With attendance of 151,000, this year’s NYCC is now the biggest reported North American comics convention, surpassing the San Diego Comic Con’s 130,000. According to show runner Lance Fensterman, the increase of 20,000 from last year was due to selling tickets for a full day Thursday, which was previously a half-day “pro day.
I’m told neither number includes pros and exhibitors and ‘industry support” however, so the exact number of numb and yet enthused people wandering the halls of either Comic-Con has not been released. Given the number of lookie-loos who hang around in San Diego, that event would still seem to be the biggest.
Many people wondered how NYCC could be bigger than SDCC when the Javits Center is smaller than the San Diego Convention Center. I’m sure Torsten can give us the exact dimensions, but on most lists I’ve ever seen, the Javits is actually larger than SD Convetion Center. This stat is misleading however.
According to Wikipedia, the Javits has 840,000 sq ft of exhibition space and 1,800,000 sq ft of total space.
The San Diego Convention Center has a mere 615,700 sq ft of exhibition space but 2,600,000 sq ft of total space.
The Javits floor is obviously much smaller than THE TOTAL SPACE at SDCC where we spend so much time wandering around. The Javits total exhibit space includes the “Galleria” area on the fourth floor which was used this year as the press room, VIP area and media interview space. It’s a huge area the equal of Hall H that most people never even see. And of course, the SDCC was actually designed with a lot of people in mind, whereas the Javits is a dank rabbit warren of tunnels and low-ceilinged cattle pens. Okay not really, but it isn’t the best.
I did not feel that the Javits was dangerously crowded this year, mostly due to the genial disposition of the gentle mob. However some adjustments are going to be made, as I will reveal in my story for Publishers Weekly to be published tomorrow.
Now a few observations on the show from the meta standpoint. It was absolutely and without question The Year of the Woman. Not only were there numerous announcements of books with female talent, but a dozen panels on diversity and representation drew huge crowds, and the harassment policy was widely considered a success. I’ll have more to say about all this tomorrow, but a few links:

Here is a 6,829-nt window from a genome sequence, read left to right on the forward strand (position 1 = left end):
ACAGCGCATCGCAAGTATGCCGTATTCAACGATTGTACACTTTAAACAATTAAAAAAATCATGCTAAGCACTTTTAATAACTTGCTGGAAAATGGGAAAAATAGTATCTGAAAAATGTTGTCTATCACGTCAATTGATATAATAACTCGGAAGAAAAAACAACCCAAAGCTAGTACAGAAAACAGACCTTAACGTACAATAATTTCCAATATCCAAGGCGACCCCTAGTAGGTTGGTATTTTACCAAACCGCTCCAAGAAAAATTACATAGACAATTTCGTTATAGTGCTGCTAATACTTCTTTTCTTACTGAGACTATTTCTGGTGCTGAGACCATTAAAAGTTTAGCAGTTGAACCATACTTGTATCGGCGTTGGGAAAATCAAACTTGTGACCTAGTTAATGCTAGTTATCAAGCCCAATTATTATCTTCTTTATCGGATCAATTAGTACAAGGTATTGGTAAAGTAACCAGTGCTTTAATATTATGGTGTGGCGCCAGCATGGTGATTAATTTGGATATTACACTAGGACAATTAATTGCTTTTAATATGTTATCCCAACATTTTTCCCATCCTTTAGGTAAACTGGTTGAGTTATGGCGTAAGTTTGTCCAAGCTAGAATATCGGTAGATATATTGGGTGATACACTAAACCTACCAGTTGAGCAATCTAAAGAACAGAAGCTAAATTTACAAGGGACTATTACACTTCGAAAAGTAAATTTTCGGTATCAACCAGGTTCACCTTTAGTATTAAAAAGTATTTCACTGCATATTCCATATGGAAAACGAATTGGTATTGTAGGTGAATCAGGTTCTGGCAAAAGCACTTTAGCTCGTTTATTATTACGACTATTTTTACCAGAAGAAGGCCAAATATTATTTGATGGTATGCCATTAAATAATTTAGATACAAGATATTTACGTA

• The diversity panels were PACKED. All 12 of them.
— J. (@janiciaf) October 11, 2014
• Writer and commentator John Scalzi was pleased with the creation and display of NYCC’s harassment policy:
This is, pretty much, how an anti-harassment policy should be implemented.
And as a result, did the floor of the Javits Center become a politically correct dystopia upon which the blood of innocent The True (and Therefore Male) Geeks was spilled by legions of Social Justice Warriors, who hooted their feminist victory to the rafters? Well, no. The floor of the Javits Center looked pretty much like the floor of any really large media convention — people wandering about, looking at stuff, wearing and/or admiring costumes and generally having a bunch of geeky fun. Which is to say that as far as I could see the policy didn’t stop anyone from enjoying themselves; it simply gave them assurance that they could enjoy themselves, or get the problem dealt with if someone went out of their way to wreck their fun.
• According to Isha Aran at Jezebel New York Comic Con Was All About Diversity This Year
• James Whitbrook thinks that How New York Comic Con has shown us a wonderful future for Comics with the announcement of many female led projects:
The fact that these weren’t just throwaway announcements either, but some of the biggest news for DC and Marvel out of the Con, speaks to the importance for getting a wider variety and diversity of characters out into fans hands. The fact that they’re tentpole releases (Wonder Woman ’77 itself will head the vanguard for the latest batch of DC Digital releases, another welcome trend of Comic’s embrace of the digital age), accompanied by madly popular panels devoted to the women of comics and the industry itself from both DC and Marvel goes to show how they are slowly but surely getting better at nurturing their female fanbases as well. Lord knows they’ve both screwed up lately, but it’s nice to see positive news on this front for once.
• Laura Mandanas at Autostraddle has a positive review of the LGBT events at the con, although there could be more programming for this group.
• And a couple more including a representative overview by Jay Deitcher at Unleash the Fanboy:
• And not really to the point of this artuicle but I thought it was funny: Marvel even leads DC in preventing leaked footage.